The founders of 37 Signals make short shrift of this nonsense in their excellent book Rework:

Our culture celebrates the idea of the workaholic. We hear about people burning the midnight oil. They pull all-nighters and sleep at the office. It’s considered a badge of honor to kill yourself over a project. No amount of work is too much work.

Not only is this workaholism unnecessary, it’s stupid. Working more doesn’t mean you care more or get more done. It just means you work more. It leads to an ass-in-seat mentality—people stay late out of obligation, even if they aren’t really being productive.

Working too hard is a particularly pernicious form of self-sabotage for freelancers. Freed from the shackles of working for The Man, the story goes that we love our work so much we never want to stop doing it. A slightly less healthy version of this is that we are so keen to please our clients, we never say no to anything. Either way, we are really just self-sabotaging. To put it crudely: we are not saying ‘I love my work’, we are saying ‘I hate myself.’

‘Too much play’, like ‘too much work’, is subtle. How much is too much? I remember being utterly horrified a few years ago to see the state of 19- and 20-year-olds on holiday in Ibiza Uncovered. They looked terrible, stumbling about like pratts, shouting, fucking anything that moved and missing out the gorgeous Spanish sunshine by sleeping all day. This was a great example of what I’m talking about – the poor fuckers were playing so hard they looked miserable and tired the whole time. Like the other two, play can easily go out of balance and become a burden of its own.

And just like workaholism, over-playing is one of the ways in which we keep ourselves ‘in our place’. The media is chock-full of stories of drunken shenanigans – Ibiza Uncovered is the sharp end, but there’s plenty more where that came from. And behind the mock-outrage there’s an implied invitation for us to continue doing it, even to think it’s a bit cool. (Tania Glyde‘s excellent book Cleaning Up talks about the underlying reasons for this with tremendous clarity.)

The ‘system’ – by which I mean the complex, interconnected web of structures created by our collective unconscious desires and fears – has a vested interest in keeping us unhappy. Fear and misery are its raisons d’etre: the capitalist machine we have created is a material expression of our fear of being in balance. As soon as we stop moving, it threatens to collapse. How can that possibly be right?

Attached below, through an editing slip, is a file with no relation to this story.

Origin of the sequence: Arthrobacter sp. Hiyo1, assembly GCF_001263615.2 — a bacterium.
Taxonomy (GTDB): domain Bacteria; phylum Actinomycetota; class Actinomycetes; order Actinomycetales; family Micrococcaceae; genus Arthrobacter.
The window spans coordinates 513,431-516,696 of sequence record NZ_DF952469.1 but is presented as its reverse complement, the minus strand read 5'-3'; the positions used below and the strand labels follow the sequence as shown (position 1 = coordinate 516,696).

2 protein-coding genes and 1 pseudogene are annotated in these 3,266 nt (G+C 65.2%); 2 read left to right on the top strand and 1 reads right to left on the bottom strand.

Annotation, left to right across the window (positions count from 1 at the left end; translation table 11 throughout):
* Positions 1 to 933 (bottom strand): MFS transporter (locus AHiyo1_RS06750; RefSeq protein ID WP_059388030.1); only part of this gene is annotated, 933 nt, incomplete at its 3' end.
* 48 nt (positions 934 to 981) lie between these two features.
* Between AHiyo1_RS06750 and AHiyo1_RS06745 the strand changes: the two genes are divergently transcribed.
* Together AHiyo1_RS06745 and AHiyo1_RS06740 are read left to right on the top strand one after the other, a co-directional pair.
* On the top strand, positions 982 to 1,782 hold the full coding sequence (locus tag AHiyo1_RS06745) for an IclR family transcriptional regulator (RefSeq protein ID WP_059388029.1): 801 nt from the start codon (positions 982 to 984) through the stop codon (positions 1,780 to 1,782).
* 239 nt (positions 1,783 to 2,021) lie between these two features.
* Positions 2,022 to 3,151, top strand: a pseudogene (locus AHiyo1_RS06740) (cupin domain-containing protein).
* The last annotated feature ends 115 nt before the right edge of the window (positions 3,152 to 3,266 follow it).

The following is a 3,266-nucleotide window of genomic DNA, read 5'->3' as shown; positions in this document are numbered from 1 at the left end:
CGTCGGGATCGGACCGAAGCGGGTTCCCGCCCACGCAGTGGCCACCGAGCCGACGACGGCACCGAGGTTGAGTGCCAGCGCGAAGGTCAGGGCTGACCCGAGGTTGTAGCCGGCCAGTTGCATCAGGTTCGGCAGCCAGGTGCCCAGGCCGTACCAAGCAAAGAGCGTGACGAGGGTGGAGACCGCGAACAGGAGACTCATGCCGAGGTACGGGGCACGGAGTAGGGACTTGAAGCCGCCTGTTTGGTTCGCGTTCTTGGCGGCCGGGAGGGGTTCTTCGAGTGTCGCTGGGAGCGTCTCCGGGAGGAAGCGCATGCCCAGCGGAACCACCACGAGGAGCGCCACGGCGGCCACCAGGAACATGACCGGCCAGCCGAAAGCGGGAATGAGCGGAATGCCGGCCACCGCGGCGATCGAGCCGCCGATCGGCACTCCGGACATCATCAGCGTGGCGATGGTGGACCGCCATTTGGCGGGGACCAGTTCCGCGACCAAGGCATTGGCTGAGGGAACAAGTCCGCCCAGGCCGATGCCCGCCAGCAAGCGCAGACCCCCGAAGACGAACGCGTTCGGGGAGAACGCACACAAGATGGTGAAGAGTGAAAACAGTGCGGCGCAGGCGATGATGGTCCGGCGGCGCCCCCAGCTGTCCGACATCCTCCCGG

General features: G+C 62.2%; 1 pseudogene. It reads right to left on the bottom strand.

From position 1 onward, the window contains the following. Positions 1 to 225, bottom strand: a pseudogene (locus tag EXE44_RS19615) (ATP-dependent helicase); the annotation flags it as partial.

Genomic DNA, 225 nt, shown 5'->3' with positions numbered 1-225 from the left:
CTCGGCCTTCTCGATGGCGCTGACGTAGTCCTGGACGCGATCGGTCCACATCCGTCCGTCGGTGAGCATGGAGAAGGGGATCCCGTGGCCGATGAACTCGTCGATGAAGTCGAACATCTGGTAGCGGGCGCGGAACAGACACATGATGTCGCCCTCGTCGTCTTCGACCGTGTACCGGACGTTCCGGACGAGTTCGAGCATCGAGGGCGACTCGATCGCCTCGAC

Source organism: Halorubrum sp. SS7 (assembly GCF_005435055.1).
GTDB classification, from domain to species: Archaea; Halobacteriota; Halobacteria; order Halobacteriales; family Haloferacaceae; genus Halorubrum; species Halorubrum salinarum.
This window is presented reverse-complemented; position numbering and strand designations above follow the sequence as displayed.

For those of us who seek another way, it’s important to consider the question of balance deeply. When we start to look at how much (or how little) balance we have in our lives, our self-sabotage quickly comes to light. And what is self-sabotage, if not an expression of low self-esteem?

It doesn’t take much to figure out that we are happiest when we achieve the work-life-play balance that’s right for us. So it follows that failing to honour our need for balance is a form of self-abuse. That might sound strong but I really believe it. Underneath the story there is invariably a desire to make ourselves unhappy.

So ask yourself these questions:

What is the ideal balance for me?
What does it feel like when I achieve it?
How can I tell when it’s out of whack?
What do I do to redress it?

These aren’t difficult questions but they may well trigger you – as they did me – because they bring your self-sabotage to light. Work with them for a while and you’ll learn a lot about yourself. In particular, you’ll start discovering when you’ve been at your happiest, and why.

Would you like to explore these questions more with Faerie? A Personal Growth coaching session is an ideal place to do that.

<< Find out more about Personal Growth sessions >>